Major Premise: The reign of sin and death over man was determined by the Mosaic law 

Minor Premise: The Mosaic law was annulled at the eschaton, losing all men of its power; therefore, 

Conclusion: All men are loosed of the power of sin and death (viz., universally reconciled to God). 

Syllogism No. 2

Major Premise: The power of sin and death over mankind resided in the Mosaic law.

Minor Premise: The Mosaic law was done away for all men for all time in A.D. 70.  Therefore,

Conclusion: All men are freed from the power of sin and death. 

Syllogism No. 3

Major Premise: The resurrection consisted in the removal of legal condemnation. 

Minor Premise:  Legal condemnation exists today despite annulment of the Mosaic law.  Therefore,

Conclusion: There was no spiritual resurrection based upon annulment of the Mosaic law.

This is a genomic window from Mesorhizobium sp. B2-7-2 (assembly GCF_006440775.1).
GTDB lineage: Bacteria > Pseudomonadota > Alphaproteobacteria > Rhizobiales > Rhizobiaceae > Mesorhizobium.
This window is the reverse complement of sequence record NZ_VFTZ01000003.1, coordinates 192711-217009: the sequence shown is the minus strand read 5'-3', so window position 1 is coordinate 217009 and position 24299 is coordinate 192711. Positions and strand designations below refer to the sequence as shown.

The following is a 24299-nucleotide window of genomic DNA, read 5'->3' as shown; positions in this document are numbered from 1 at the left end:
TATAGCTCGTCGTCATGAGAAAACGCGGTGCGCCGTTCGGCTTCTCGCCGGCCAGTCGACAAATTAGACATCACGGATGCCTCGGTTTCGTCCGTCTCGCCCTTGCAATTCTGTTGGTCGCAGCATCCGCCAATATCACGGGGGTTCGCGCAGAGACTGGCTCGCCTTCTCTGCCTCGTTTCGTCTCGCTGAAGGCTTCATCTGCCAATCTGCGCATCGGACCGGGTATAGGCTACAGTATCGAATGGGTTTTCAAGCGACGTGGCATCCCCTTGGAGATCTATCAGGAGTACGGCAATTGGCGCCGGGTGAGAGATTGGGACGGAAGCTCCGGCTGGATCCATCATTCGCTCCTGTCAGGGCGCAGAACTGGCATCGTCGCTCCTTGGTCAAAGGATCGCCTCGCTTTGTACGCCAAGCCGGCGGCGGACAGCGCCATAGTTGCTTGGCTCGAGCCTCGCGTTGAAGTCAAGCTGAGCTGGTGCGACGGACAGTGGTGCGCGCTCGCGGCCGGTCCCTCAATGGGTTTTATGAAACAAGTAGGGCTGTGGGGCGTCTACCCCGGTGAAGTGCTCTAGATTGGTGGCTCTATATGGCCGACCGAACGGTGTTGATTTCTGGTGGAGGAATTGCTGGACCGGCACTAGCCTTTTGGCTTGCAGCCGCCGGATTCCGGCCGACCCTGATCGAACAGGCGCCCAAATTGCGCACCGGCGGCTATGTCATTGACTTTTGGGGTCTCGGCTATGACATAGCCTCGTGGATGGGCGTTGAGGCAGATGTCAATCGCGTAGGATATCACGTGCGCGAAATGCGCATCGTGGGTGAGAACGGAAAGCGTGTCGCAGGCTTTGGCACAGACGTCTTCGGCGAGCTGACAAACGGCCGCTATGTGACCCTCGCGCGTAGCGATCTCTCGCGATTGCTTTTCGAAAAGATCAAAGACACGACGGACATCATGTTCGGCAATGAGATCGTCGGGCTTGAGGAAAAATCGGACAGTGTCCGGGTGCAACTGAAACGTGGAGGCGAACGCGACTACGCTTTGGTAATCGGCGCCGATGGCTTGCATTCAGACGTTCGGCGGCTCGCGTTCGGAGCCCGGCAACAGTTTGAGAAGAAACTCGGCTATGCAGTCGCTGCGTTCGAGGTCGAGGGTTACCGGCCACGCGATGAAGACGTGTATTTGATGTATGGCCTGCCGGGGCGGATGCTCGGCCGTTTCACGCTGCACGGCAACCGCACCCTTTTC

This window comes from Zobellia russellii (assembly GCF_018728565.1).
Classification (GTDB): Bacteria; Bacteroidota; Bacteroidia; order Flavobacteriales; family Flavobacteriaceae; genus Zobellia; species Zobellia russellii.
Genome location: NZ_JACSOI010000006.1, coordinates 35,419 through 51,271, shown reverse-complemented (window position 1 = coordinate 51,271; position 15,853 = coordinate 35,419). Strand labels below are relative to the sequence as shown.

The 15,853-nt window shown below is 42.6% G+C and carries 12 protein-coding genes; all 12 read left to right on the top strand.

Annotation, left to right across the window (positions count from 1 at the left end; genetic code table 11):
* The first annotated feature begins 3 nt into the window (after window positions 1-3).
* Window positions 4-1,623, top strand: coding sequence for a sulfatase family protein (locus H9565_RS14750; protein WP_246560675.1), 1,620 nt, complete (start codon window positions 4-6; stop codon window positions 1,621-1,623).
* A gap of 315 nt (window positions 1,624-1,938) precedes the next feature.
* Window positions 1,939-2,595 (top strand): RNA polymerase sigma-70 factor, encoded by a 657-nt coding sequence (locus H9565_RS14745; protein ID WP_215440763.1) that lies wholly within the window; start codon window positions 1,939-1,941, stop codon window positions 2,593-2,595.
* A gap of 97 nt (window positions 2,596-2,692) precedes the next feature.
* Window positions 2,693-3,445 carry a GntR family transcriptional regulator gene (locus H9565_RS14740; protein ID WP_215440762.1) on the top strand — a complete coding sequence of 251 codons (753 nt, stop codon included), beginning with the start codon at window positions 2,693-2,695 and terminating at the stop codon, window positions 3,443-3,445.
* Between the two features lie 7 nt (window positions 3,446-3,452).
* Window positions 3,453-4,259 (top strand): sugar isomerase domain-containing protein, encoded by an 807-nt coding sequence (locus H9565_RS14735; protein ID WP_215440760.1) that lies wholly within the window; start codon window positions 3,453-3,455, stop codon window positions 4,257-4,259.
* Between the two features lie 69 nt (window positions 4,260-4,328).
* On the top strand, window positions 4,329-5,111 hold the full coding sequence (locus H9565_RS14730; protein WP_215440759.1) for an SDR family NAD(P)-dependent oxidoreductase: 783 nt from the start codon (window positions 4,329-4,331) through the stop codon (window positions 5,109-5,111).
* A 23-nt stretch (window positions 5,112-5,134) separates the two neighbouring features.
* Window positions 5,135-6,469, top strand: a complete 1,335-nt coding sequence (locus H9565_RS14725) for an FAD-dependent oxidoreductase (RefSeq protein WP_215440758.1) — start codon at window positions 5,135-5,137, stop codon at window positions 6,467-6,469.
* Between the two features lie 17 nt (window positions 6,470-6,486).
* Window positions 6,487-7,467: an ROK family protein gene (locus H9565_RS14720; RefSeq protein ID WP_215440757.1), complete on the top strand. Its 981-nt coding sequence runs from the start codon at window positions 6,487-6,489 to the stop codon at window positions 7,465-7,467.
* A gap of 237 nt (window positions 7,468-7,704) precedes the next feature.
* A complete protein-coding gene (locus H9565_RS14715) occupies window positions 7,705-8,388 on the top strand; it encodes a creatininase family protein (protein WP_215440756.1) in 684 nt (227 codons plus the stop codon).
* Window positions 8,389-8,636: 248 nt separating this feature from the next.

The first is based upon Tim King’s statement: “Man is reconciled to God because he no longer lives under the rule of sin and death as determined by the Mosaic world. Through the gift of Christ he dwells in a world of righteousness and life. The issue is cosmic and corporate, not individual and limited.”  (The reader will notice how similar this is to Sam’s statement that sin and death have been banished from the cosmos.) The premises are not ours.  They are Tim King’s.  We disagree with them, but that is beside the point.  These are King’s reasons for urging “comprehensive grace.”  They rest 100% upon Covenant Eschatology, just as we have charged.  We reworked the conclusion in the first syllogism in our last article to remove the objection that it was in “bad form”; Sam still has not dealt with it, nor has he dealt with the narrative form of argument it represents.  When he does, perhaps we will have a debate.  Until then, it is all bluff and bluster.  (Since Sam cannot, I invite any other proponent of Covenant Eschatology to attempt to extricate the system from Universalism and error.  I will meet anyone King or anyone else cares to put forward in debate.  Jack Scott previously offered Don Preston’s and William Bell’s and his own help.  To these may be added Tim King, Kevin Beck, and Larry Siegle.  Brethren, Sam requires your rescue; he calls to you for help.  Alone or together, I humbly await your acceptance of this gentle offer. You are seven (eight with Max).  I am one.  Surely together you should be able to make a defense.  If you cannot rescue Covenant Eschatology, who can?  We do not urge you from malice, but brotherly affection, knowing we are friends, and are all equally committed to the truth.  Rescue Covenant Eschatology from Universalism and the errors we have assigned if you can.)